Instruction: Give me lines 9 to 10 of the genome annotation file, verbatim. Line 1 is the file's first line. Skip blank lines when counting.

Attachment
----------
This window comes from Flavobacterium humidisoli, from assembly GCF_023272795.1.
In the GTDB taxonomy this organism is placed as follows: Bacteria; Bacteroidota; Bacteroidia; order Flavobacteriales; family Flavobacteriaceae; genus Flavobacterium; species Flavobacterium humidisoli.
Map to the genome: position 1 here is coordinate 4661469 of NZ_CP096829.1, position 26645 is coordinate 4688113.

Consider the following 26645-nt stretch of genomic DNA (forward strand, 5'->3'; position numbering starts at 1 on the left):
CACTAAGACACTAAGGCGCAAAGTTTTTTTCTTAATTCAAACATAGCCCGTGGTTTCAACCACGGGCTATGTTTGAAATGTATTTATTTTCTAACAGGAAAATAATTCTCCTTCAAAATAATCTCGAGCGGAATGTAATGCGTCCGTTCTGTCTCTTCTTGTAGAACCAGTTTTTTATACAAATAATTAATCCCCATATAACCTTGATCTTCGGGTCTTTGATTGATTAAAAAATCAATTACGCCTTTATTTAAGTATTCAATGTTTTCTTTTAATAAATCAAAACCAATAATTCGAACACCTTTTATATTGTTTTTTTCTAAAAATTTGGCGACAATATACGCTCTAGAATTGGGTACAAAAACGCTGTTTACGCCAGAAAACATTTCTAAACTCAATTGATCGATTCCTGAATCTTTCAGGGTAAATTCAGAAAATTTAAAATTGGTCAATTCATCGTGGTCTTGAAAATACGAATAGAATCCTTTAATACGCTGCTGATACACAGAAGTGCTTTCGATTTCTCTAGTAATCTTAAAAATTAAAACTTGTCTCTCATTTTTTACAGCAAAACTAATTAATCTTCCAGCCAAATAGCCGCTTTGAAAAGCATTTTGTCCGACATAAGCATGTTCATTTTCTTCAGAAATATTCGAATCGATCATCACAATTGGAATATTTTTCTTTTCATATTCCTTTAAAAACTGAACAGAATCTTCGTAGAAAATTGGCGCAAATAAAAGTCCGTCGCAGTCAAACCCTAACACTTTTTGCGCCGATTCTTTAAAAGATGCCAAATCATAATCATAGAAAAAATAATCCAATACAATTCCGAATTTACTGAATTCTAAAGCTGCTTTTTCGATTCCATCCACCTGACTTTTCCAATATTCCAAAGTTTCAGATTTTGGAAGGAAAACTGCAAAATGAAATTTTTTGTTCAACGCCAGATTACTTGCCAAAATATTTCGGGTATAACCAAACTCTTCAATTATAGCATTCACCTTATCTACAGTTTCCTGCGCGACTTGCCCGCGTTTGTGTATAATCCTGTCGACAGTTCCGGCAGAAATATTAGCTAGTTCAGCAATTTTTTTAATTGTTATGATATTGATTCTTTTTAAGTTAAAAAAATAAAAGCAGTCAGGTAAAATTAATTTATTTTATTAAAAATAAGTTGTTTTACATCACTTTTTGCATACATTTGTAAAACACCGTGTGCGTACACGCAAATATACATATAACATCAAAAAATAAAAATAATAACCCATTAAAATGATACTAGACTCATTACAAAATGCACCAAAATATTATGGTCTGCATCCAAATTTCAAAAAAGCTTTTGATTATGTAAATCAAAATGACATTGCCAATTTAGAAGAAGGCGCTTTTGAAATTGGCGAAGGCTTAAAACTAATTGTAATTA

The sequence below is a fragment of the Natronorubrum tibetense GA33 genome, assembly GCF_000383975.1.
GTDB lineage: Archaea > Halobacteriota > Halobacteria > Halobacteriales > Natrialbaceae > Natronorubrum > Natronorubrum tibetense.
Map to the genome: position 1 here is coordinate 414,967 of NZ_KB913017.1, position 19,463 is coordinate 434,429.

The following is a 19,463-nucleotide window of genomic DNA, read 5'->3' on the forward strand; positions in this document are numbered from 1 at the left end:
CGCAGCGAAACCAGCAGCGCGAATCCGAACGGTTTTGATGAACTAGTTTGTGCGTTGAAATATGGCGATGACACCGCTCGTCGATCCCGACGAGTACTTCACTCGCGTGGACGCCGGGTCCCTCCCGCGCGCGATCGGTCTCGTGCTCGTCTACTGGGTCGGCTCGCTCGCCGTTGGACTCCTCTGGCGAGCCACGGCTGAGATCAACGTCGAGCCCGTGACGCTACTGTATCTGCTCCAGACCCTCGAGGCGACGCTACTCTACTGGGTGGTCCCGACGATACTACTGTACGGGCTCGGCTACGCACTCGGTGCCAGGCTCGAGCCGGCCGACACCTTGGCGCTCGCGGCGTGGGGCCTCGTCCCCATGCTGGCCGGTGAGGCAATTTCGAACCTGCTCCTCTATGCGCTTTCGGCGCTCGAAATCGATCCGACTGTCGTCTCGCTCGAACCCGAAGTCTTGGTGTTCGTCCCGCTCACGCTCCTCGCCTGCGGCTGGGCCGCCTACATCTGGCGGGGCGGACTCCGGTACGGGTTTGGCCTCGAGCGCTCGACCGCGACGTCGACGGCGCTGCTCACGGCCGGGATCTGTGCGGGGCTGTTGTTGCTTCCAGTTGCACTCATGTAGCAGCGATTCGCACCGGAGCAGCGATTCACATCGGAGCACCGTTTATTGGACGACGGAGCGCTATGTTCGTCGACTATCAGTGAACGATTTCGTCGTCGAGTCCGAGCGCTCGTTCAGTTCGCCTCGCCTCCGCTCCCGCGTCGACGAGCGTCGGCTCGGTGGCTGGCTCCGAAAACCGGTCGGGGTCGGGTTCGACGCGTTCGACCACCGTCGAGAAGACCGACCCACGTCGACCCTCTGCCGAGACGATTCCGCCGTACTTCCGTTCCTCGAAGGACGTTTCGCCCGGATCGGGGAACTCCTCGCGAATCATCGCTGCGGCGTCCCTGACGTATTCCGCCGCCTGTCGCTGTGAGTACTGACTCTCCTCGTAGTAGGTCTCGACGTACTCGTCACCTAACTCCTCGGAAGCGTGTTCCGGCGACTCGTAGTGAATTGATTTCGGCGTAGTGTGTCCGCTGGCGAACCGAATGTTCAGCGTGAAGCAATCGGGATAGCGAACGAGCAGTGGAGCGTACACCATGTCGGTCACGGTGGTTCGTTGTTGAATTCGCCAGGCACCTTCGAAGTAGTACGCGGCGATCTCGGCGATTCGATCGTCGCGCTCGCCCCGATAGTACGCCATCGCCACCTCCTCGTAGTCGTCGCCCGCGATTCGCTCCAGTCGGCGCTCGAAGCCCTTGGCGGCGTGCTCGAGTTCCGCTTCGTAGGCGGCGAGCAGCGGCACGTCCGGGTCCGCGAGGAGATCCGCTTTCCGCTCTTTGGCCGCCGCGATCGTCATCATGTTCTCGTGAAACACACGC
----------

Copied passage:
The following is a 19,463-nucleotide window of genomic DNA, read 5'->3' on the forward strand; positions in this document are numbered from 1 at the left end:
CGCAGCGAAACCAGCAGCGCGAATCCGAACGGTTTTGATGAACTAGTTTGTGCGTTGAAATATGGCGATGACACCGCTCGTCGATCCCGACGAGTACTTCACTCGCGTGGACGCCGGGTCCCTCCCGCGCGCGATCGGTCTCGTGCTCGTCTACTGGGTCGGCTCGCTCGCCGTTGGACTCCTCTGGCGAGCCACGGCTGAGATCAACGTCGAGCCCGTGACGCTACTGTATCTGCTCCAGACCCTCGAGGCGACGCTACTCTACTGGGTGGTCCCGACGATACTACTGTACGGGCTCGGCTACGCACTCGGTGCCAGGCTCGAGCCGGCCGACACCTTGGCGCTCGCGGCGTGGGGCCTCGTCCCCATGCTGGCCGGTGAGGCAATTTCGAACCTGCTCCTCTATGCGCTTTCGGCGCTCGAAATCGATCCGACTGTCGTCTCGCTCGAACCCGAAGTCTTGGTGTTCGTCCCGCTCACGCTCCTCGCCTGCGGCTGGGCCGCCTACATCTGGCGGGGCGGACTCCGGTACGGGTTTGGCCTCGAGCGCTCGACCGCGACGTCGACGGCGCTGCTCACGGCCGGGATCTGTGCGGGGCTGTTGTTGCTTCCAGTTGCACTCATGTAGCAGCGATTCGCACCGGAGCAGCGATTCACATCGGAGCACCGTTTATTGGACGACGGAGCGCTATGTTCGTCGACTATCAGTGAACGATTTCGTCGTCGAGTCCGAGCGCTCGTTCAGTTCGCCTCGCCTCCGCTCCCGCGTCGACGAGCGTCGGCTCGGTGGCTGGCTCCGAAAACCGGTCGGGGTCGGGTTCGACGCGTTCGACCACCGTCGAGAAGACCGACCCACGTCGACCCTCTGCCGAGACGATTCCGCCGTACTTCCGTTCCTCGAAGGACGTTTCGCCCGGATCGGGGAACTCCTCGCGAATCATCGCTGCGGCGTCCCTGACGTATTCCGCCGCCTGTCGCTGTGAGTACTGACTCTCCTCGTAGTAGGTCTCGACGTACTCGTCACCTAACTCCTCGGAAGCGTGTTCCGGCGACTCGTAGTGAATTGATTTCGGCGTAGTGTGTCCGCTGGCGAACCGAATGTTCAGCGTGAAGCAATCGGGATAGCGAACGAGCAGTGGAGCGTACACCATGTCGGTCACGGTGGTTCGTTGTTGAATTCGCCAGGCACCTTCGAAGTAGTACGCGGCGATCTCGGCGATTCGATCGTCGCGCTCGCCCCGATAGTACGCCATCGCCACCTCCTCGTAGTCGTCGCCCGCGATTCGCTCCAGTCGGCGCTCGAAGCCCTTGGCGGCGTGCTCGAGTTCCGCTTCGTAGGCGGCGAGCAGCGGCACGTCCGGGTCCGCGAGGAGATCCGCTTTCCGCTCTTTGGCCGCCGCGATCGTCATCATGTTCTCGTGAAACACACGC